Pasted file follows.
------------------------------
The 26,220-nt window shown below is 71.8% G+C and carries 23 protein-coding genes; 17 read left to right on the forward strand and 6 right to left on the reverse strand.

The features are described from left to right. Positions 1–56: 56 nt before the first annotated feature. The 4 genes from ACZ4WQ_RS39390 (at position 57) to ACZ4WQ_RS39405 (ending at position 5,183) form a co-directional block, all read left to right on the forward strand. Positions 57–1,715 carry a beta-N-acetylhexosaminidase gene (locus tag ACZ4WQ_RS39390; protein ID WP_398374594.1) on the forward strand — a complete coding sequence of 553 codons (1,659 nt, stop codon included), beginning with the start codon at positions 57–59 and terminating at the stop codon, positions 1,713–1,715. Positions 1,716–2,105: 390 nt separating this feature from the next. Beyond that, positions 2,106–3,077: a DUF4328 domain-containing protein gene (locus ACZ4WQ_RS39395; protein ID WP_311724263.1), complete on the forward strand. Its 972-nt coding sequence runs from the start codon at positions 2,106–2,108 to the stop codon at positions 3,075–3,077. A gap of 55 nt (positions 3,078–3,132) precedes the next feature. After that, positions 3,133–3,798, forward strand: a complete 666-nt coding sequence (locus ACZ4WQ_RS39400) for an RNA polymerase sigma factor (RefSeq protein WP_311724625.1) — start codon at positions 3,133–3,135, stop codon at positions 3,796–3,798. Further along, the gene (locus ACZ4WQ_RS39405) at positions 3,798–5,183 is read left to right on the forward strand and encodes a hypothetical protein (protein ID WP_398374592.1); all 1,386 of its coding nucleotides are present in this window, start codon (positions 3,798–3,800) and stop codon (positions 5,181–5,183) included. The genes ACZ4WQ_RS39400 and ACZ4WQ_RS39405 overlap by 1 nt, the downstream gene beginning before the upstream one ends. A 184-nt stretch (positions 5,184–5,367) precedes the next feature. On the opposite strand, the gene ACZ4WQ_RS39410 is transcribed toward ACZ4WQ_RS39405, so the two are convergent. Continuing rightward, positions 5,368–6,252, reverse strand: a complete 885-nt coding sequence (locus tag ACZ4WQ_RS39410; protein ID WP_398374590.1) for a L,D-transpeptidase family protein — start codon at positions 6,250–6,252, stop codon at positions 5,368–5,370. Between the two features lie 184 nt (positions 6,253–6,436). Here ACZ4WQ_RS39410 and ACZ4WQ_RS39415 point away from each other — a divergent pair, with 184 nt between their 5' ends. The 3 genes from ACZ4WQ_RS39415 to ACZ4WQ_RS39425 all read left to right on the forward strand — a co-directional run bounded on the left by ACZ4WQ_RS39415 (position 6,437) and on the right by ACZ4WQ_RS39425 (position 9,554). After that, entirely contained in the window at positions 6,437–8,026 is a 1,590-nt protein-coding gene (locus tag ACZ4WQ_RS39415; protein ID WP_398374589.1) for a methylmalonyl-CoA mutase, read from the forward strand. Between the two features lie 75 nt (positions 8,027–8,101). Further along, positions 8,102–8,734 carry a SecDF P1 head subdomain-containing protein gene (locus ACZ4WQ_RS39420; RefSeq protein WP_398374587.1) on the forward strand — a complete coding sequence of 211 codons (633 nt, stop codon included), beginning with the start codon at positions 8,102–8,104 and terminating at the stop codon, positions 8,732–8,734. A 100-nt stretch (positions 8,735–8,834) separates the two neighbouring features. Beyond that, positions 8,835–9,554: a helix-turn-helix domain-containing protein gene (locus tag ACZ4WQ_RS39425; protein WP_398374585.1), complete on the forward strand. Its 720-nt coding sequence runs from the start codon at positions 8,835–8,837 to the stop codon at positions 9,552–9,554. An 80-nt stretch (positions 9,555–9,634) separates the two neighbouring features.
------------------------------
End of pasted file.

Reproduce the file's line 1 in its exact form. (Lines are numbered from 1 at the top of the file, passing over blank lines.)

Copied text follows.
The 26,220-nt window shown below is 71.8% G+C and carries 23 protein-coding genes; 17 read left to right on the forward strand and 6 right to left on the reverse strand.